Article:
Young English-language learners who are still developing oral and literacy skills in their home languages benefit most in early-childhood programs that regularly expose them to both languages.
That’s one of several major takeaways in a new federally funded analysis of the large, and growing, population of dual-language learners, ranging from birth to 5, already enrolled in, or headed for, early-childhood-education programs.
The analysis, released today, also underscores that dual-language learners develop language skills differently than their monolingual, English-speaking peers. Young dual-language learners, who are using two separate language systems, will take longer to reach proficiency in both languages than their peers learning only one.
“Their development is different,” said Dina C. Castro, one of the report’s lead authors. “It’s not better, it’s not worse, just different. We need to understand their development by looking at all the other factors that surround them that will also interact with their ability to learn.” Too often, Castro said, dual-language learners’ school readiness gaps in kindergarten are assumed to be language related, rather stemming from other factors, such as poverty.
Done by researchers affiliated with the the Center for Early Care and Education Research—Dual-Language Learners, the analysis is a summary of more than 200 studies, including research done at the center itself, that shed light on how dual-language environments and bilingualism impact language and cognitive development in young children and how early-childhood practices can hinder or help dual-language learners. The center, based at the University of North Carolina in Chapel Hill, started its work in 2009 and is funded through the U.S. Department of Health and Human Services, the federal agency that oversees public early-childhood programs for poor children, namely Head Start and Early Head Start.
Many existing dual-language programs for young learners are currently found in Head Start and Early Head Start, which established standards that require its providers to address the needs of dual-language learners and “principles” that direct Head Start programs to develop children’s first languages, as well as English. Some state-provided early-learning programs—Illinois, for example—also require development of home languages and English.
Overall, however, there are few early-childhood programs that feature what the researchers call “intentional” home language instruction and support.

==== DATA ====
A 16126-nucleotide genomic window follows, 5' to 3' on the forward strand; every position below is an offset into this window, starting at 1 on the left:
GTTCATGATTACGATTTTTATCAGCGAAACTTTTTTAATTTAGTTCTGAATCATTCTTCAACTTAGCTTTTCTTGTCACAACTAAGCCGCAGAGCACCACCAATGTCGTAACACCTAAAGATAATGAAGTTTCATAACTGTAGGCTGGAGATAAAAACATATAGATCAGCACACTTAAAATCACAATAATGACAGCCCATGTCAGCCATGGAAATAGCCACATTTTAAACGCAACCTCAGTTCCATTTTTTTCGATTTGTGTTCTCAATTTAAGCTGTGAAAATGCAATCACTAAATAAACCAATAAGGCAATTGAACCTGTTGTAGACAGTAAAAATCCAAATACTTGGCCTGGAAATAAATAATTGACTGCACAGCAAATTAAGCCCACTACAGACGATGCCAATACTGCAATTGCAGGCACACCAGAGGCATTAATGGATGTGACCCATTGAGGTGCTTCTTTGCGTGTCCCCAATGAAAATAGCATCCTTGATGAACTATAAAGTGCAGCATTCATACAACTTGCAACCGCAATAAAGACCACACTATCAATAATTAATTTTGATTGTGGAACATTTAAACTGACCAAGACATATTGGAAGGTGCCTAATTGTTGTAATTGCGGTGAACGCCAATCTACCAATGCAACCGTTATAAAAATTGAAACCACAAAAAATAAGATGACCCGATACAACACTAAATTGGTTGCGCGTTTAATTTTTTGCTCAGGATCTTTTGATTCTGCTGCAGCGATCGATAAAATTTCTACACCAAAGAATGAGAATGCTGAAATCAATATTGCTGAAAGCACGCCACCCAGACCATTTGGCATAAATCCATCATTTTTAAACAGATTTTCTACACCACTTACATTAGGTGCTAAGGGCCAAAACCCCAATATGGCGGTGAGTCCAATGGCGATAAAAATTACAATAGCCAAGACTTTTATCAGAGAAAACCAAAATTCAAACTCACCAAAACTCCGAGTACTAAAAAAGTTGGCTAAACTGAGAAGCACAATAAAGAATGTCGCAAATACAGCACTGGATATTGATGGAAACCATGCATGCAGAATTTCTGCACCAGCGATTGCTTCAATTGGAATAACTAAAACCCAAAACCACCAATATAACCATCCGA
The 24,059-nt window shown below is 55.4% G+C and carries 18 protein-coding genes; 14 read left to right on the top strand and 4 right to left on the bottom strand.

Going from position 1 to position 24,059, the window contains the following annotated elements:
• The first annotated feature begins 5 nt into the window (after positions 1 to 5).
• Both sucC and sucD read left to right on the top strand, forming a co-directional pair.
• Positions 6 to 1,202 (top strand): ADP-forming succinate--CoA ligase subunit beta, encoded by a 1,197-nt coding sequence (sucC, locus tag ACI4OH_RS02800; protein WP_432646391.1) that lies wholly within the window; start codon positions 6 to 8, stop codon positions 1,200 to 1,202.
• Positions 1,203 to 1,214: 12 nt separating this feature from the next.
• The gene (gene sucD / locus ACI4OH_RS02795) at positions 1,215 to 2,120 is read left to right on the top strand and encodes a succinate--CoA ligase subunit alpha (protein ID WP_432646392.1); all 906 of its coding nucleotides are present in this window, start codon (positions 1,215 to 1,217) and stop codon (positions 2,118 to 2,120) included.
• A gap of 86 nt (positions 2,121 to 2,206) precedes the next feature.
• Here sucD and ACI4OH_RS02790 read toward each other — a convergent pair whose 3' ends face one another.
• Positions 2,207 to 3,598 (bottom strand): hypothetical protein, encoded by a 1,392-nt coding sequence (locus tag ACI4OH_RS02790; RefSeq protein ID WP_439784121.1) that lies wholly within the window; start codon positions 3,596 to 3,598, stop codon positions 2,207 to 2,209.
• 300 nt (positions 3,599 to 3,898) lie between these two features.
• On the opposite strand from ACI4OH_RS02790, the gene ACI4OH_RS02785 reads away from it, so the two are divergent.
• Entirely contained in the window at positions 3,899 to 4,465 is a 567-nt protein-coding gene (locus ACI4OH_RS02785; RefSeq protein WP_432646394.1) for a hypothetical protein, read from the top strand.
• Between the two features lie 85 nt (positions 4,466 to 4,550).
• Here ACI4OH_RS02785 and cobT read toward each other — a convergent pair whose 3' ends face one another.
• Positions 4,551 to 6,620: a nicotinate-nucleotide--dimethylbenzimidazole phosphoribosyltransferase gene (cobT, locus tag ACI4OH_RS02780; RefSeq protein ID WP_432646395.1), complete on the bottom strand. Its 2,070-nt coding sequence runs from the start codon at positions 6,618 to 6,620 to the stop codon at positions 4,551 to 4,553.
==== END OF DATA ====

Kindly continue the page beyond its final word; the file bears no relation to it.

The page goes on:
Their review also highlights early-childhood practices that have shown the most impact on dual-language learners.
Among those: Using the home language of young children, in addition to English, is probably “the most important aspect” of effective early-childhood education for dual-language learners. And when early-childhood classrooms emphasize English-language development only, a dual-language learners’ first-language skills can decline and harm their progress toward English-language proficiency later.
“Young children really benefit when they are exposed to two languages, there is a good research base for that conclusion,” said Linda M. Espinosa, an author on the report. “But children need to also be exposed to English in those early years.”
Espinosa, a retired professor of early-childhood education at the University of Missouri-Columbia who has written extensively on young dual-language learners, said dual-language programs in early-childhood settings “vary enormously.” Many classrooms, for example, don’t have fully bilingual teachers, she said, but still offer frequent opportunities for children to hear, speak, and interact in their first language.
The report recommends the expansion and availability of dual-language environments in early-care-and-education programs. To do that, the authors write, will require federal and state policymakers to support more preparation and training programs for early-childhood educators to support the literacy and language development of young dual-language learners. The authors also say there needs to be much tighter coordination between early-childhood programs and K-12 systems, so that the early dual-language development skills aren’t lost once children move to kindergarten and beyond.
Eugene E. García, an emeritus professor of education at Arizona State University and the former head of the office of bilingual education in the U.S. Department of Education when Bill Clinton was president, said the research shows clearly that language development problems for young English-learners crop up when support for their home language is not provided. “It’s counterintuitive,” said García, also a lead author on the analysis. “But building the literacy and language skills in the first language helps students build their proficiency skills in English.”
That conclusion is still debated in some circles, especially because of the controversial nature of children being taught in any language other than English. Certainly, the focus of federal education policy for K-12 English-learners for years has been squarely on them acquiring English and not on developing their first language to become fully bilingual/biliterate. So maybe the early-childhood folks will be the ones to help change the conversation about language learning and the best practices to pursue in the K-12 realm, especially in the earliest grades when language is still developing.
García thinks the potential is there. “We haven’t made much headway in reducing the achievement gaps for English-learners,” under current policy, he said.